Can zero trust kill our need to talk about locations?

As security professionals, we have acknowledged for over a decade that our data resides outside our network. Yet, we still talk about strategies for protecting the enterprise vs cloud infrastructure, or access management for branch offices vs remote workers. We need to stop talking about places and start focusing on a goal like location-agnostic access.

location-agnostic access

Cybercriminals are focused on achieving access via compromised accounts. The 2020 Data Breach Investigations Report (DBIR) showed that over 80% of hacking-related breaches involved the use of lost or stolen credentials. Additionally, Akamai’s State of the Internet report showed credential stuffing attacks continue to be a growing issue, with 75% of API traffic in the financial sector being attributed to these attacks.

To build out a location-agonistic access plan, we need to start by focusing on what we are providing access to and then determine how we can provide it without ever thinking about where the person is. If the office is just a wireless hotspot vs. a trusted network, we would force the experience to be the same for the main office, branches, road warriors, remote workers, partners, and customers. Performance and security should be uniform, so the risk profile is standardized. This also allows us to rapidly respond to new business needs.

Many of us have gone through the process of requesting a new VPN, and then calling in a favor to get it done in under five business days. Much like waterfall development, these expectations of timelines are no longer acceptable. Today, we need to be able to have application owners provision someone in real-time and grant that access the same day.

Use cases are a great way to determine how to test and validate both the security and operational benefits of moving to new solutions. For access, some examples are office vs remote workers, business partners, sub-contractors, mergers and acquisitions (M&A), and external auditors. Some of these require protections like clients/agents or checking patch level; for others, you can’t mandate specific protections. For someone like an external auditor or business partner, it is typically easier to achieve security by limiting access to just the specific information they need rather than the entire network.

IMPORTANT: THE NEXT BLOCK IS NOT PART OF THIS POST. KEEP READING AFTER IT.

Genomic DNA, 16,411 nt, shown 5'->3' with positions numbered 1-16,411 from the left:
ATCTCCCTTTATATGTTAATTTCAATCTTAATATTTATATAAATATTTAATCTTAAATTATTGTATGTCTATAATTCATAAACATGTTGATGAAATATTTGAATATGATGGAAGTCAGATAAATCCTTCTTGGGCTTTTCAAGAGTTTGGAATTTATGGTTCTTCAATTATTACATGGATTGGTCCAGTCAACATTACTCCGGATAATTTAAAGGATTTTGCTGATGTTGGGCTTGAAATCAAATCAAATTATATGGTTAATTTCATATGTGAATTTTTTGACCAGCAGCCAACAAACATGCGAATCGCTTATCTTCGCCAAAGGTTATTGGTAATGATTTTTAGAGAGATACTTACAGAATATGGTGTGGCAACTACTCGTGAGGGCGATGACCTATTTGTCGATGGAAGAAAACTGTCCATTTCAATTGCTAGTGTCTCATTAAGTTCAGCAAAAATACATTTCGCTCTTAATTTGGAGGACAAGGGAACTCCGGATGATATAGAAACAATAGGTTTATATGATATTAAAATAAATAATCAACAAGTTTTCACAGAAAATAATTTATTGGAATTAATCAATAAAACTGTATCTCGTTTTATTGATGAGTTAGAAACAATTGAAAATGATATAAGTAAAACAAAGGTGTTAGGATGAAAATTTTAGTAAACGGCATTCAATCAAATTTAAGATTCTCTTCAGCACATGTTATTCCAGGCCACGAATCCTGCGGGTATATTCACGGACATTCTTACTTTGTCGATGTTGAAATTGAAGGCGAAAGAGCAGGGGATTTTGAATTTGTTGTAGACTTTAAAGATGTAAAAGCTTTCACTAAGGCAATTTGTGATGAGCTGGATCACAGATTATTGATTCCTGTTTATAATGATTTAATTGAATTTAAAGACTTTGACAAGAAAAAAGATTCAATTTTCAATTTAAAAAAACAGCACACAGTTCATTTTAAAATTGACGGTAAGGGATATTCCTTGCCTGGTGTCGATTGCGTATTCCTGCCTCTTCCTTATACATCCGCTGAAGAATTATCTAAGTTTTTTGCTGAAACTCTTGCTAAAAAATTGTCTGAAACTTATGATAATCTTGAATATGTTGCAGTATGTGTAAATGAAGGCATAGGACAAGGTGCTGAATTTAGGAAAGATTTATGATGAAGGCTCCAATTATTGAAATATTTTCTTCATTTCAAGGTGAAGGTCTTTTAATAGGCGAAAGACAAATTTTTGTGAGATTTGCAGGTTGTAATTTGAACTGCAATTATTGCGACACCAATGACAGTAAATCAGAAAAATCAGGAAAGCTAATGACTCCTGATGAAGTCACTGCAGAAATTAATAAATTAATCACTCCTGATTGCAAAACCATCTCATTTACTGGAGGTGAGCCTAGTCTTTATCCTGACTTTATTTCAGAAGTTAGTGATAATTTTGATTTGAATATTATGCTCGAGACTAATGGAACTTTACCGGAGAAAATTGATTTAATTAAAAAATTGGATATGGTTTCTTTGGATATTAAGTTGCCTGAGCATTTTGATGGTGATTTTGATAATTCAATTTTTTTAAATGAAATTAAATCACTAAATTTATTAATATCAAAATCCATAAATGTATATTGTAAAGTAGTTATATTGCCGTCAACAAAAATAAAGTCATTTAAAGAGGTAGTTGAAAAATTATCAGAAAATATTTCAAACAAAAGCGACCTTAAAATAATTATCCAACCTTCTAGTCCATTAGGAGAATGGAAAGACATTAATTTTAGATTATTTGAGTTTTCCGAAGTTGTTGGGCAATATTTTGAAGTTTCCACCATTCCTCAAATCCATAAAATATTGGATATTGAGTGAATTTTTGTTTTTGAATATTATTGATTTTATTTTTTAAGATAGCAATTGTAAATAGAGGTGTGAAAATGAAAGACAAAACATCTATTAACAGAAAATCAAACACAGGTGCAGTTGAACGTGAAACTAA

I want to be clear; application owners provisioning access is a two-edge sword. We have all had an audit finding for someone who has left a team not being deprovisioned, and now we are expecting the application owner to do this. We will need strong processes with audit functions to ensure deprovisioning happens.

I am a strong believer in strategies that leverage frameworks to build our processes that implement security controls. While that sentence feels overly complicated, it is the key to building a strong program that is compliant. Some industries are dealing with regulations like HIPAA or FFIEC. Others have industry standards like PCI or NERC CIP. These generally map back to NIST, but they don’t help with best practices. For those, I like to leverage resources like MITRE ATT&CK or Gartner SASE framework.

Let’s look at NIST SP 800-207, which defines zero trust architecture for the most common approaches as “enhanced identity governance–driven”, “logical micro-segmentation”, and “network-based segmentation”. Segmentation is generally built around VPNs. The challenge is: VPNs have been around so long that there are several security concerns to contend with. For example, supply chain vendor issues, IoT device and network infrastructure, compatibility issues with third party providers, and a stream of security agencies and research organizations posting new vulnerabilities that are active in the wild.

The more modern approach is “governance-driven,” which is implemented at the application network layer (i.e., Layer 7), with the most common deployment model being the agent / gateway. This provides more security, with role-based access being the norm and lateral movement being much more difficult if criminals gained access.

While I am a fan of leveraging frameworks, I would caution you to not include them in your strategy or policy documentation. You don’t want to be called out for not following everything in the framework, so it is better to call them analytical tools used to help you build your plan.

When adopting a location-agnostic architecture like zero trust, you need to augment it with other edge protections like web application firewalls and multi-factor authentication. Frameworks like SASE and ZTX are great reference tools here. Furthermore, I would recommend you use the cyber kill chain to determine where you have multiple points of failure to interrupt the attackers.

I want to close with some steps you can take to move toward location-agnostic access. Determine your programs’ current status for maturity and coverage, then categorize any compliance requirements, identify standards, or frameworks you want to leverage. Use that criteria to develop an architecture in partnership with the IT team so we understand the infrastructure that will be deployed.

This is where moving away from structured networks, to treating everything like a hotspot, could be agreed on. Use this coordinated plan to get buy-in from both stakeholders and senior leadership. Finally, build out the budget and develop phases to implement (i.e., start with use cases).




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